Hey Bighark,

Thanks for your list. I did look at Purdue's MFA program as I, at the time, was thinking about pursuing a MA in Lit and American Studies. As a city, West Lafayette doesn't seem like an appealing city. UW-Madison is a top choice and I may relook into Iowa's (although it's the toughest programs around) and OSU's website. Minnesota, however, looks VERY intriguing especially since Charles Baxter teaches over there. I like how the site presents each writer's teaching philosophy. So far, my list--albeit tentative--looks like this:

1. UW-Madison
2. Emerson College
3. Cornell University
4. FSU
5. UVA
6. Brooklyn College
7. University of Minnesota
8. Syracuse University

I'm going to start, possibly this weekend, outline all of the schools funding, deadlines, and admission requirements to get a clearer picture. I know Cornell's funding package is sick!


seemingmeaning

e-mail user

Mar 29, 2007, 9:58 PM

Post #89 of 213 (4898 views)
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Re: [piratelizzy] MFA General questions [In reply to] Can't Post

Hey piratelizzy,

Answer this one for me: before even starting the app process, is it even necessary to start taking the GRE? I know some schools don't even require the GRE and place more emphasis on one's writing samples, personal statement, and recommendations. But, curious to know, should I begin? The plan is to attend a MFA program when around fall 2009 (I think attending school at age 30 sounds plausible, n'est-ce pas?).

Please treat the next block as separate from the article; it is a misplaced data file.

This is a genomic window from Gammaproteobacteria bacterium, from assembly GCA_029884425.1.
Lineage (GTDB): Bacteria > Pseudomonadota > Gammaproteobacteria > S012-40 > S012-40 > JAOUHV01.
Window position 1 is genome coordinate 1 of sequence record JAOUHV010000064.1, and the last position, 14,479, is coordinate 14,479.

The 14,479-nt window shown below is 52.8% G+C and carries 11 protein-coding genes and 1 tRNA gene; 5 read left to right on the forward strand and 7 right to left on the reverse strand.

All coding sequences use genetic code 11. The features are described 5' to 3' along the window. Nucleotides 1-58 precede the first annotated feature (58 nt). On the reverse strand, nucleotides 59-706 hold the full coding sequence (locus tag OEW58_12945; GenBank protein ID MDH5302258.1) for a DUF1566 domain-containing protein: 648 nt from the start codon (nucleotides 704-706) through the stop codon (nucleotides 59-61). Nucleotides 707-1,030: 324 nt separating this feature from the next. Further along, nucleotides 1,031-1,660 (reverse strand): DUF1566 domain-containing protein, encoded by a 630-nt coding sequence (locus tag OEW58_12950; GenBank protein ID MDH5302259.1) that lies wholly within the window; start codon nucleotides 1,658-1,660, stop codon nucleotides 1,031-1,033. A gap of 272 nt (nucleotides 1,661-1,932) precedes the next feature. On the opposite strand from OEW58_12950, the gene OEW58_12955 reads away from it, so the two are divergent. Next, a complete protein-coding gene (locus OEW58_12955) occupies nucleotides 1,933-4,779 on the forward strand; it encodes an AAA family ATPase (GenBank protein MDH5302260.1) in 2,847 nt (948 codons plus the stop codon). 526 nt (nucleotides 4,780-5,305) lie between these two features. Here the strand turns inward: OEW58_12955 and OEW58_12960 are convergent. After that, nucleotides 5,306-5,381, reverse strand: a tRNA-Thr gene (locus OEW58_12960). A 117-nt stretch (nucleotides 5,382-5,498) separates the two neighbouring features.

--guy a.


rpc
ryan call

Mar 29, 2007, 9:58 PM

Post #90 of 213 (4898 views)
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Re: [seemingmeaning] MFA General questions [In reply to] Can't Post

and just a quick update on mason
which maybe ive already said somewheres around here

we just hired helon habilla and courtney brkic
which i think will be good for the program
will add some new, diverse faculty voices to the mix


courtney has a new story out in the current missouri review
and i think helon just published anew novel?


<HTMLGIANT>


wilmabluekitty
Wilma Weant Dague

Mar 29, 2007, 10:02 PM

Post #91 of 213 (4895 views)
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Re: [seemingmeaning] MFA General questions [In reply to] Can't Post

If you need funding, plan on taking the GRE. No need to foucus on non-writing related fields. Just the writing and the verbal.


seemingmeaning

e-mail user

Mar 29, 2007, 10:25 PM

Post #92 of 213 (4882 views)
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Re: [wilmabluekitty] MFA General questions [In reply to] Can't Post

10-4, wilmabluekitty. Copy?


seemingmeaning

e-mail user

Mar 29, 2007, 10:26 PM

Post #93 of 213 (4880 views)
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Re: [rpc] MFA General questions [In reply to] Can't Post

That's interesting. I just published a book review in the current missouri review. I'll have to give the story a read once it comes in. I'll look at George Mason as well.


hamlet3145


Mar 30, 2007, 9:04 AM

Post #94 of 213 (4832 views)
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Re: [seemingmeaning] MFA General questions [In reply to] Can't Post